Evaluation of RxNorm for Representing Ambulatory Prescriptions

Published in: AMIA 2010 Symposium Proceedings, Nov. 13-17, 2010, p. 562-566

by Sean Michael O'Neill, Douglas S. Bell

Read More

Access further information on this document at proceedings.amia.org

This article was published outside of RAND. The full text of the article can be found at the link above.

OBJECTIVE: We evaluated the RxNorm standardized drug nomenclature for representing ambulatory e-prescriptions. METHODS: Using a sample of 19743 primary care e-prescriptions, we estimated the coverage rate of RxNorm for representing clinical drugs, measured the 6-month replacement rate for RxNorm concepts, assessed the consistency of two independent concept mappings, and investigated inconsistent mappings. RESULTS: RxNorm contained concepts for nearly all prescriptions in the sample (99.995%). Of 1419 concepts used, 8.1% were replaced between April and October 2009. Independent mappings produced different concepts for 676 e-prescriptions (3.4%), but most differences would have low clinical significance. Most mismatches were related to the use of extended-release form concepts with no duration specified, inhalers vs. their contents, and clinically inert salts. CONCLUSIONS: RxNorm provides concepts covering nearly all ambulatory e-prescriptions in this setting. Independent mappings were relatively consistent. Improvements could be made by enabling selection of the most-specific concepts when broader prescribable concepts exist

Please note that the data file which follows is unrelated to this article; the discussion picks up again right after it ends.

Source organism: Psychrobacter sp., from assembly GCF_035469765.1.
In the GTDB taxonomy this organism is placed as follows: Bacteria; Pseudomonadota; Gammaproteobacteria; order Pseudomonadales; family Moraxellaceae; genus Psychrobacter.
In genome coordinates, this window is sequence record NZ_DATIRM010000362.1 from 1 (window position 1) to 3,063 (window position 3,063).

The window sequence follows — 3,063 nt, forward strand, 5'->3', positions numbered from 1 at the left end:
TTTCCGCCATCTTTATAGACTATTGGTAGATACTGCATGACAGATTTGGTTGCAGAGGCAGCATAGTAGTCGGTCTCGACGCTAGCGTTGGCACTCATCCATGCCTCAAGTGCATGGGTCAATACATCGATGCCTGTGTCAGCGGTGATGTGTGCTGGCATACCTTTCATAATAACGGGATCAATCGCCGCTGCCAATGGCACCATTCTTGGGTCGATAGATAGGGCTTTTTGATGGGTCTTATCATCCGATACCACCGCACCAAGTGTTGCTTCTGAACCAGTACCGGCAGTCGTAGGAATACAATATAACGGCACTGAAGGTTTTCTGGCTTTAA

This report is part of the RAND Corporation External publication series. Many RAND studies are published in peer-reviewed scholarly journals, as chapters in commercial books, or as documents published by other organizations.

Our mission to help improve policy and decisionmaking through research and analysis is enabled through our core values of quality and objectivity and our unwavering commitment to the highest level of integrity and ethical behavior. To help ensure our research and analysis are rigorous, objective, and nonpartisan, we subject our research publications to a robust and exacting quality-assurance process; avoid both the appearance and reality of financial and other conflicts of interest through staff training, project screening, and a policy of mandatory disclosure; and pursue transparency in our research engagements through our commitment to the open publication of our research findings and recommendations, disclosure of the source of funding of published research, and policies to ensure intellectual independence. For more information, visit www.rand.org/about/research-integrity.

The RAND Corporation is a nonprofit institution that helps improve policy and decisionmaking through research and analysis. RAND's publications do not necessarily reflect the opinions of its research clients and sponsors.